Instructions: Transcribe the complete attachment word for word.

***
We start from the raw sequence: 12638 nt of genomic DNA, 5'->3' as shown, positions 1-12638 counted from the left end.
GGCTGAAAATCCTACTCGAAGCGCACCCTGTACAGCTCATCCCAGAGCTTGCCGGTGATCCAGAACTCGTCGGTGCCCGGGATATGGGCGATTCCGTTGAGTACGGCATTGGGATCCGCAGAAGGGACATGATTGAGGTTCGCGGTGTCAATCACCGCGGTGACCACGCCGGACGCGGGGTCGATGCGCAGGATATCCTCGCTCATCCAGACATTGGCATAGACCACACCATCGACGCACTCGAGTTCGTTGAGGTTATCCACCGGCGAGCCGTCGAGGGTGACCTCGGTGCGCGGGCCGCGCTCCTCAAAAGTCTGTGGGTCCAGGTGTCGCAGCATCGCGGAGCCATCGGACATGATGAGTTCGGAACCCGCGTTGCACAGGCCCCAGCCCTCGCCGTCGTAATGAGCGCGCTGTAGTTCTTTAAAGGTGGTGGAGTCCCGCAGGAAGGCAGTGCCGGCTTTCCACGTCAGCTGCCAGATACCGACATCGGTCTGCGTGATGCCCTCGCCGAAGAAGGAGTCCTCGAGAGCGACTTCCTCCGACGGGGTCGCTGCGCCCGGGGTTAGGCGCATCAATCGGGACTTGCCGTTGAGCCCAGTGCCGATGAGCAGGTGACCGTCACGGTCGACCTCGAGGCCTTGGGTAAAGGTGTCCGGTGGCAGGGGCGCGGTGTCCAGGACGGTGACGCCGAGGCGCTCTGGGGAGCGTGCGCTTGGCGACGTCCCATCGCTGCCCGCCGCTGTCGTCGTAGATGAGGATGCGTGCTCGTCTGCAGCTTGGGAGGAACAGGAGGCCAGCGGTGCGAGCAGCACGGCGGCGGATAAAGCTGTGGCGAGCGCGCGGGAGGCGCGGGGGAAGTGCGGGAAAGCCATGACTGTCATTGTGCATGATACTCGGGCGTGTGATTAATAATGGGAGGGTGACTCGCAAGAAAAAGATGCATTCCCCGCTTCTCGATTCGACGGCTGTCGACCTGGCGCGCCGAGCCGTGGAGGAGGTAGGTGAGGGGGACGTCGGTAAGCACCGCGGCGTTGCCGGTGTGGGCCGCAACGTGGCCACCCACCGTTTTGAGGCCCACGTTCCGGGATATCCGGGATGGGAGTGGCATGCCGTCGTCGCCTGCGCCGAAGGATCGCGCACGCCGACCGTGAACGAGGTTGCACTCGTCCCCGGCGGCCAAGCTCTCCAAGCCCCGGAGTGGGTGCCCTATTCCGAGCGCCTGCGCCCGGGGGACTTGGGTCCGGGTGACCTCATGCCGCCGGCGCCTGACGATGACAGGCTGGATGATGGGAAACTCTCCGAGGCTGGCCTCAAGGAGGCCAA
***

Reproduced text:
We start from the raw sequence: 12638 nt of genomic DNA, 5'->3' as shown, positions 1-12638 counted from the left end.
GGCTGAAAATCCTACTCGAAGCGCACCCTGTACAGCTCATCCCAGAGCTTGCCGGTGATCCAGAACTCGTCGGTGCCCGGGATATGGGCGATTCCGTTGAGTACGGCATTGGGATCCGCAGAAGGGACATGATTGAGGTTCGCGGTGTCAATCACCGCGGTGACCACGCCGGACGCGGGGTCGATGCGCAGGATATCCTCGCTCATCCAGACATTGGCATAGACCACACCATCGACGCACTCGAGTTCGTTGAGGTTATCCACCGGCGAGCCGTCGAGGGTGACCTCGGTGCGCGGGCCGCGCTCCTCAAAAGTCTGTGGGTCCAGGTGTCGCAGCATCGCGGAGCCATCGGACATGATGAGTTCGGAACCCGCGTTGCACAGGCCCCAGCCCTCGCCGTCGTAATGAGCGCGCTGTAGTTCTTTAAAGGTGGTGGAGTCCCGCAGGAAGGCAGTGCCGGCTTTCCACGTCAGCTGCCAGATACCGACATCGGTCTGCGTGATGCCCTCGCCGAAGAAGGAGTCCTCGAGAGCGACTTCCTCCGACGGGGTCGCTGCGCCCGGGGTTAGGCGCATCAATCGGGACTTGCCGTTGAGCCCAGTGCCGATGAGCAGGTGACCGTCACGGTCGACCTCGAGGCCTTGGGTAAAGGTGTCCGGTGGCAGGGGCGCGGTGTCCAGGACGGTGACGCCGAGGCGCTCTGGGGAGCGTGCGCTTGGCGACGTCCCATCGCTGCCCGCCGCTGTCGTCGTAGATGAGGATGCGTGCTCGTCTGCAGCTTGGGAGGAACAGGAGGCCAGCGGTGCGAGCAGCACGGCGGCGGATAAAGCTGTGGCGAGCGCGCGGGAGGCGCGGGGGAAGTGCGGGAAAGCCATGACTGTCATTGTGCATGATACTCGGGCGTGTGATTAATAATGGGAGGGTGACTCGCAAGAAAAAGATGCATTCCCCGCTTCTCGATTCGACGGCTGTCGACCTGGCGCGCCGAGCCGTGGAGGAGGTAGGTGAGGGGGACGTCGGTAAGCACCGCGGCGTTGCCGGTGTGGGCCGCAACGTGGCCACCCACCGTTTTGAGGCCCACGTTCCGGGATATCCGGGATGGGAGTGGCATGCCGTCGTCGCCTGCGCCGAAGGATCGCGCACGCCGACCGTGAACGAGGTTGCACTCGTCCCCGGCGGCCAAGCTCTCCAAGCCCCGGAGTGGGTGCCCTATTCCGAGCGCCTGCGCCCGGGGGACTTGGGTCCGGGTGACCTCATGCCGCCGGCGCCTGACGATGACAGGCTGGATGATGGGAAACTCTCCGAGGCTGGCCTCAAGGAGGCCAA